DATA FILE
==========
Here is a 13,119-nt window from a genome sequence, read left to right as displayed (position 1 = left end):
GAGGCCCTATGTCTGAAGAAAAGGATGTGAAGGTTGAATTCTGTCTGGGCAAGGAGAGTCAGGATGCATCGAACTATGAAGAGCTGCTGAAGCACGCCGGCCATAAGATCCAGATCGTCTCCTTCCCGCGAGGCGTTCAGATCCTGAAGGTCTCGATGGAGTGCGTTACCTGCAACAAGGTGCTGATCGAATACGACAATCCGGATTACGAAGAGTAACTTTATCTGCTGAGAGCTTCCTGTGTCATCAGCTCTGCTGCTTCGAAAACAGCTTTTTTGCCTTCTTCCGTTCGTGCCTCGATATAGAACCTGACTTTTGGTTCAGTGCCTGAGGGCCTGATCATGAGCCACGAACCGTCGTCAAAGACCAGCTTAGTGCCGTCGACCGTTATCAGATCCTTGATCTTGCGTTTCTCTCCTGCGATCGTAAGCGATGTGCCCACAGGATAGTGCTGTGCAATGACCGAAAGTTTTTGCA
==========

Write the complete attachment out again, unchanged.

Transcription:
Here is a 13,119-nt window from a genome sequence, read left to right as displayed (position 1 = left end):
GAGGCCCTATGTCTGAAGAAAAGGATGTGAAGGTTGAATTCTGTCTGGGCAAGGAGAGTCAGGATGCATCGAACTATGAAGAGCTGCTGAAGCACGCCGGCCATAAGATCCAGATCGTCTCCTTCCCGCGAGGCGTTCAGATCCTGAAGGTCTCGATGGAGTGCGTTACCTGCAACAAGGTGCTGATCGAATACGACAATCCGGATTACGAAGAGTAACTTTATCTGCTGAGAGCTTCCTGTGTCATCAGCTCTGCTGCTTCGAAAACAGCTTTTTTGCCTTCTTCCGTTCGTGCCTCGATATAGAACCTGACTTTTGGTTCAGTGCCTGAGGGCCTGATCATGAGCCACGAACCGTCGTCAAAGACCAGCTTAGTGCCGTCGACCGTTATCAGATCCTTGATCTTGCGTTTCTCTCCTGCGATCGTAAGCGATGTGCCCACAGGATAGTGCTGTGCAATGACCGAAAGTTTTTGCA